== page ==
Do not discuss concerns about the employee’s behavior with the staff (ex., “Hey, have you noticed John Smith acting funny today?  Do you smell alcohol?”), this should be treated confidentially, as long as it is realistic/reasonable to do so.  Discussing with the staff is unprofessional, creates gossip, and could potentially expose the company to legal liability.

Meeting with the Employee/Consent

When meeting with the employee, there should be three people in the room (employee, manager, human resources).  It’s important not to accuse the employee.  I recommend starting the conversation with, “How are you today?” and maybe adding, “You seem a little off today, is everything ok?”  Explain to the employee what has been observed and documented by management, as well as why it is important (safety issues, care about the employee, etc).  The manager should then explain that they want to rule out the possibility that the employee may have violated the Drug/Alcohol Workplace Policy, by sending them for drug/alcohol testing.  The intent of approaching the testing in this manner, is to show that you are not accusing the employee and have not jumped to conclusions.

[Note: if during the initial part of the conversation, the employee shares a legitimate explanation, the employer does not have to send for drug testing.]

If you have the policy in your handbook (consenting to the policy with a signed handbook acknowledgement), you do not need them to sign another consent form, but that is always helpful.  If you do not have a policy, make sure you have the consent form available for the employee’s signature.  The employee should then proceed to complete the drug/alcohol testing.


If the employee refuses to submit to the testing, refer to your policy.  Most policies treat refusal as a positive result, which usually results in termination.  If the employee refuses a ride home or a cab, and insists on driving – you should take down the employee’s car and license plate information and notify local authorities to report your concern that someone is driving under the influence.


Although it should go without saying, do not let the employee drive themselves to the drug testing facility or home (yes, it has happened).  Ideally, a manager or a representative of Human Resources should drive and escort the employee to the testing facility, and home.  If not possible, you may coordinate with a local cab company.   All transportation fees are paid by the employer.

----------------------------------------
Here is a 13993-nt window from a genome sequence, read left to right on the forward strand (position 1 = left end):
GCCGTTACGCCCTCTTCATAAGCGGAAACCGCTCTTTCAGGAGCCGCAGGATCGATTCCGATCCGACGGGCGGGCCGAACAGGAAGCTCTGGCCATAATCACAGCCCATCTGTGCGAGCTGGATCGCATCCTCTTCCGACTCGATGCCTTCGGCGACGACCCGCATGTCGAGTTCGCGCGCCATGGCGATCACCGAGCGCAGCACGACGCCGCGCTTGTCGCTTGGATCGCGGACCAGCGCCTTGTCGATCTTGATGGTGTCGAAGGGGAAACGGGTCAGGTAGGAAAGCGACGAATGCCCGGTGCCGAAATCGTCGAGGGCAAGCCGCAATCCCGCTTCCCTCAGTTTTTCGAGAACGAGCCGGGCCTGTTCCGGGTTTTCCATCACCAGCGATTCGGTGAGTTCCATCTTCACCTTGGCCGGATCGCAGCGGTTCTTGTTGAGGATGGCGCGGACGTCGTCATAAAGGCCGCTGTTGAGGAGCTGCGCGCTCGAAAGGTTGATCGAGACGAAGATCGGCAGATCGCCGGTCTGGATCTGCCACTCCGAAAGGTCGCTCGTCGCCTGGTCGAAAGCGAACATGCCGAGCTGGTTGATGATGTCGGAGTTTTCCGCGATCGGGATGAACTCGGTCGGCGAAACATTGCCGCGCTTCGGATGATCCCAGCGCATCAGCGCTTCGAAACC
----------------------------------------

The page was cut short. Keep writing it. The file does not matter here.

Pay & Results

The employee should not return to work (recommend paid leave for non-exempt, required to pay for exempt) until the results are received.  If the results are positive, discipline the employee according to policy.  If the results are negative, allow the employee to return to work.  Do not apologize for submitting them to drug testing, make sure they understand that you were concerned for their health and safety, as well as others.


This article is for general information purposes only.  I am not an attorney; accordingly, the information presented is not legal advice, and is not to be acted on as such.

About the Author

Sarah Zasso is the Owner/Principal HR Consultant of Sabeza HR (, a Human Resources Consulting company.  Sarah has achieved both the SHRM-SCP and SPHR certifications and earned a Bachelor’s degree in Organizational Leadership and Communication.  With almost 15 years of Human Resource experience, she has worked with a wide variety of industries including retail, restaurant, office, manufacturing, banking, hospitality, and healthcare.  Sarah has served on the board of the SHRM affiliated Coastal Organization of Human Resources since 2015 and has been elected President for 2017.  Sarah is a highly focused and energetic Human Resources professional, and prides herself on her integrity, passion, and positive nature. Sarah is dedicated to meeting and exceeding client’s expectations.

Expert HR guidance at a sensible price – Sabeza HR is “Your Human Resources Solution.”  Sabeza HR helps businesses navigate the often complex dynamics of Human Resources.  For a consultation, contact Sarah at [email protected] or 843-691-9092.